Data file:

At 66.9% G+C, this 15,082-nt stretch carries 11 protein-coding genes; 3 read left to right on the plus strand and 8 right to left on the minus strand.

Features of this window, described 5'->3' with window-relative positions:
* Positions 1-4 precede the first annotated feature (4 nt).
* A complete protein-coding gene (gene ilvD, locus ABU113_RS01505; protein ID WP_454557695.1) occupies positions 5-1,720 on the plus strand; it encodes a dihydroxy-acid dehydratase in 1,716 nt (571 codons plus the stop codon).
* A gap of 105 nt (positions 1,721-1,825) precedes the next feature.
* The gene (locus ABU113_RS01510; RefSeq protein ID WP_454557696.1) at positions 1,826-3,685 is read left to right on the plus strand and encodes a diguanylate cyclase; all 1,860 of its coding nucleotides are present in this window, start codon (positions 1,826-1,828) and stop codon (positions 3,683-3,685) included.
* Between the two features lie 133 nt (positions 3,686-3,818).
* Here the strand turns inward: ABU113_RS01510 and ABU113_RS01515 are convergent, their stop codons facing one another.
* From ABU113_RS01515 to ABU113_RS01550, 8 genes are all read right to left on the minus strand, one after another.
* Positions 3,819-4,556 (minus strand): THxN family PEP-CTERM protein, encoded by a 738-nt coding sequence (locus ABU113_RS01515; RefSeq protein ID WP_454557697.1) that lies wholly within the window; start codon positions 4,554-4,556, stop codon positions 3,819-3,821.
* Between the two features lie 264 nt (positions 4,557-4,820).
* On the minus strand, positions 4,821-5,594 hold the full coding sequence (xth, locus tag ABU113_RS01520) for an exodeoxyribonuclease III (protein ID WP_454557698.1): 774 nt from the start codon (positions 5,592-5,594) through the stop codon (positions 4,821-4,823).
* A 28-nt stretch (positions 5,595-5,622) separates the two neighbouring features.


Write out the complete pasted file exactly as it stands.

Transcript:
At 66.9% G+C, this 15,082-nt stretch carries 11 protein-coding genes; 3 read left to right on the plus strand and 8 right to left on the minus strand.

Features of this window, described 5'->3' with window-relative positions:
* Positions 1-4 precede the first annotated feature (4 nt).
* A complete protein-coding gene (gene ilvD, locus ABU113_RS01505; protein ID WP_454557695.1) occupies positions 5-1,720 on the plus strand; it encodes a dihydroxy-acid dehydratase in 1,716 nt (571 codons plus the stop codon).
* A gap of 105 nt (positions 1,721-1,825) precedes the next feature.
* The gene (locus ABU113_RS01510; RefSeq protein ID WP_454557696.1) at positions 1,826-3,685 is read left to right on the plus strand and encodes a diguanylate cyclase; all 1,860 of its coding nucleotides are present in this window, start codon (positions 1,826-1,828) and stop codon (positions 3,683-3,685) included.
* Between the two features lie 133 nt (positions 3,686-3,818).
* Here the strand turns inward: ABU113_RS01510 and ABU113_RS01515 are convergent, their stop codons facing one another.
* From ABU113_RS01515 to ABU113_RS01550, 8 genes are all read right to left on the minus strand, one after another.
* Positions 3,819-4,556 (minus strand): THxN family PEP-CTERM protein, encoded by a 738-nt coding sequence (locus ABU113_RS01515; RefSeq protein ID WP_454557697.1) that lies wholly within the window; start codon positions 4,554-4,556, stop codon positions 3,819-3,821.
* Between the two features lie 264 nt (positions 4,557-4,820).
* On the minus strand, positions 4,821-5,594 hold the full coding sequence (xth, locus tag ABU113_RS01520) for an exodeoxyribonuclease III (protein ID WP_454557698.1): 774 nt from the start codon (positions 5,592-5,594) through the stop codon (positions 4,821-4,823).
* A 28-nt stretch (positions 5,595-5,622) separates the two neighbouring features.